I’m so pleased to introduce my guest Marie Abanga, author of My Unconventional Loves: My Hurts, My Adulteries, My Redemption, a book written in a voice so raw and open it almost takes my breath away. Here she  tells how she created her book almost in complete secrecy because of what she calls her “embarrassing and shameful revelations.” Please welcome Marie. I am so glad she persevered and successfully completed her memoir project.

My Memoir Writing Journey
by Marie Abanga

MarieHi there, my name is Marie Abanga, author of the memoir My Unconventional Loves: My Hurts, My Adulteries, My Redemption. I was so happy when one of my favorite authors, Madeline Sharples, offered to host me on her blog. She asked me to do a post on my memoir writing journey for other beginners like myself.

I sort of knew what memoirs were and had read several. But I had not come across one with such embarrassing and shameful revelations like I included in mine. There may be worse ones out there, but the authors are more prone to bring out their ‘victim hood’ than otherwise. Sure, I did that too but to a very limited extent – I focused on my story, my mess. This is what I think appealed to me most, that I write my story and just that. I decided to write it as honestly as possible.

To use or not to use characters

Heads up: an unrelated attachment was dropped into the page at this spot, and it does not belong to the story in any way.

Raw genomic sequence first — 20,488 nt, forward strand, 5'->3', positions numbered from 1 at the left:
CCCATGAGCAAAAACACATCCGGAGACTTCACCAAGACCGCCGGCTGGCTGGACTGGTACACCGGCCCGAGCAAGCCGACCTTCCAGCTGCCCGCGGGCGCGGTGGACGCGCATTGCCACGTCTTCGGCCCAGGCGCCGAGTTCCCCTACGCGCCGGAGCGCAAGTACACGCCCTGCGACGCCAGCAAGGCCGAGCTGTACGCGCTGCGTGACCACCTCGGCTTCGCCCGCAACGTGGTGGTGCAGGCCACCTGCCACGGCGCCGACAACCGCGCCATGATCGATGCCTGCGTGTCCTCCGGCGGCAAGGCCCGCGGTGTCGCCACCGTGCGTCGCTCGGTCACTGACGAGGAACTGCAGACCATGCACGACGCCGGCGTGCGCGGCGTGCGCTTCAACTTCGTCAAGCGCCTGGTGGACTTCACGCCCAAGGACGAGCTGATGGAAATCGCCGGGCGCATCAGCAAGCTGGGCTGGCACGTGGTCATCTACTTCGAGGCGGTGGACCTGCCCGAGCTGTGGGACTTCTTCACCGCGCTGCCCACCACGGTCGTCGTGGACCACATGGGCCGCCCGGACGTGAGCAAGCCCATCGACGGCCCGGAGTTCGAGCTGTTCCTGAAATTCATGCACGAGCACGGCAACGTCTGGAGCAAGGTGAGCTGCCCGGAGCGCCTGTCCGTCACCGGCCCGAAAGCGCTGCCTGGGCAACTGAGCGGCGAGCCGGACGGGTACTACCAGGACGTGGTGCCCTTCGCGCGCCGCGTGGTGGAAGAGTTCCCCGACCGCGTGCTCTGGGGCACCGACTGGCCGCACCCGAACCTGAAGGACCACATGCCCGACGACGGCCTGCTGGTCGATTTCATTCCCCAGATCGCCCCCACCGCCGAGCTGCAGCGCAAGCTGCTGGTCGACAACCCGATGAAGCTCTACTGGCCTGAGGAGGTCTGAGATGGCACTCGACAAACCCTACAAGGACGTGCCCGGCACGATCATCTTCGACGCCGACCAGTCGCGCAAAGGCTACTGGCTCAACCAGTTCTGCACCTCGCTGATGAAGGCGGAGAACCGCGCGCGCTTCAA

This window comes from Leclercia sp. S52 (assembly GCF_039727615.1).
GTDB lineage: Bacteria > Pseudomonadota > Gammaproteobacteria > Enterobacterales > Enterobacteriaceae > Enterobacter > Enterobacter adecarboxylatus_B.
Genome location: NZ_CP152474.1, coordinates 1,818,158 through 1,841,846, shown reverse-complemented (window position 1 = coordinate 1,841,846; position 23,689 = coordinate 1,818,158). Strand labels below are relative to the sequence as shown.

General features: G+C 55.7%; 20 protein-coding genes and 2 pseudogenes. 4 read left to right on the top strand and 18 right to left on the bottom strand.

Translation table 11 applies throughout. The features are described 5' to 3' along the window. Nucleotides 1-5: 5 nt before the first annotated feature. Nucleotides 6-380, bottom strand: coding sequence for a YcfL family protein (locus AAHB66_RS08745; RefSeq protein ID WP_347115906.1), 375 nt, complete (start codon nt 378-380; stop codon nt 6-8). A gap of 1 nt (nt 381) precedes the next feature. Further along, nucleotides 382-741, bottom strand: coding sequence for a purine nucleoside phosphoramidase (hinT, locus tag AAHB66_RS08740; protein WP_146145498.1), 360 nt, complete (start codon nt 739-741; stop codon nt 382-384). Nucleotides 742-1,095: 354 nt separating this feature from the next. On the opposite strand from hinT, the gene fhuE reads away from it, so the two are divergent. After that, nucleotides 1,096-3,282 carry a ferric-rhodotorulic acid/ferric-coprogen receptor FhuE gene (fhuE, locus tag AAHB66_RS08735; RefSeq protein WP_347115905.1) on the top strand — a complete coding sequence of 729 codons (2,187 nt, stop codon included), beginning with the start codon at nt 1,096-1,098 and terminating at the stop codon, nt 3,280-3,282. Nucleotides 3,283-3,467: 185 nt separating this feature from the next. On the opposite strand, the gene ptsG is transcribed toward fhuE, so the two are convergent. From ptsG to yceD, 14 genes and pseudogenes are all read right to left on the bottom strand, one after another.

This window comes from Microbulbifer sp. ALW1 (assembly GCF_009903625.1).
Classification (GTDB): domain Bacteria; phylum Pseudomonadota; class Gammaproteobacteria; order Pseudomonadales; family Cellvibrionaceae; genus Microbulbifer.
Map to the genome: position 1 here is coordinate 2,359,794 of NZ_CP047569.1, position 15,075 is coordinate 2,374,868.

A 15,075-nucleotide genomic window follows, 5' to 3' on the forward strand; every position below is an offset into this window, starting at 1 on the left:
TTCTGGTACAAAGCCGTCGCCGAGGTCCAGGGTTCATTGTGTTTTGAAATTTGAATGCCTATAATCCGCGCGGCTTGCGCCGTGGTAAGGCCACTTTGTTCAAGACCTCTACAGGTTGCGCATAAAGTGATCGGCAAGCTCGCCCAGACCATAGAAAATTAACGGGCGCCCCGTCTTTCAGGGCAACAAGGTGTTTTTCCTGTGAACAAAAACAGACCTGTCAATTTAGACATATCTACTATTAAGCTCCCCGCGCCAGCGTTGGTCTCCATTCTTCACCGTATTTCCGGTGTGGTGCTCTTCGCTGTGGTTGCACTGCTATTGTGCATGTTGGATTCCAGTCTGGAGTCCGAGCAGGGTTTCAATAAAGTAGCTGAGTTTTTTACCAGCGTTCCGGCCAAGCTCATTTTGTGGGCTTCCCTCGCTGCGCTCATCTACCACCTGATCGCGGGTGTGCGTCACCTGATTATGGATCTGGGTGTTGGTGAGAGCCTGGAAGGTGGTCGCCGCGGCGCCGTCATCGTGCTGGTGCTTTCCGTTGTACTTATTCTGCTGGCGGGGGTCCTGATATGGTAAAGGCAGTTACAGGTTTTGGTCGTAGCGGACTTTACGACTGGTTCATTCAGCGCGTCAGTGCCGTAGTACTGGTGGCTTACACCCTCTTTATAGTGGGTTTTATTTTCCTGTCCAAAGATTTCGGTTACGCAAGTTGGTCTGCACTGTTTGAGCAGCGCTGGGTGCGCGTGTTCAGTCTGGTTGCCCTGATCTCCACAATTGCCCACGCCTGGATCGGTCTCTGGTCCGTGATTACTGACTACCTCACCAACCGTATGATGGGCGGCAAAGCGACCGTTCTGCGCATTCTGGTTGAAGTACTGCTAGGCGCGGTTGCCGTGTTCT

To begin with, please understand something about my context. In the part of the world I come from, precisely Cameroon, you DON’T write such ‘crap,’ and if you have to, don’t use your name. It is one of those ‘taboos.’ It was therefore no wonder that when my sister got wind of my project, she quickly advised I use characters. Of course, I had already decided to use ‘nick names’ for all but myself because I wanted to be known as that ‘shameless’ woman who ‘successfully’ lived ‘parallel lives.’ Using ‘characters or nick-names,’ saved or spared me some embarrassment, but revealing myself, got me some embarrassment too.

Coming out of the closet

I don’t think coming out of the closet should be reserved only to LGBT. I mean, writing a memoir of any kind is a revelation by itself. You reveal yourself to yourself and to the world. You reveal your family sort off and you reveal other ‘stuff,’ which may directly or indirectly concern or probe others. Actually for me, writing and publishing my memoir was a big therapy for my near ‘nervous breakdown.’ I needed to see myself on paper, in no-nonsense words and in all the different feelings I experienced as I wrote what I had so far lived.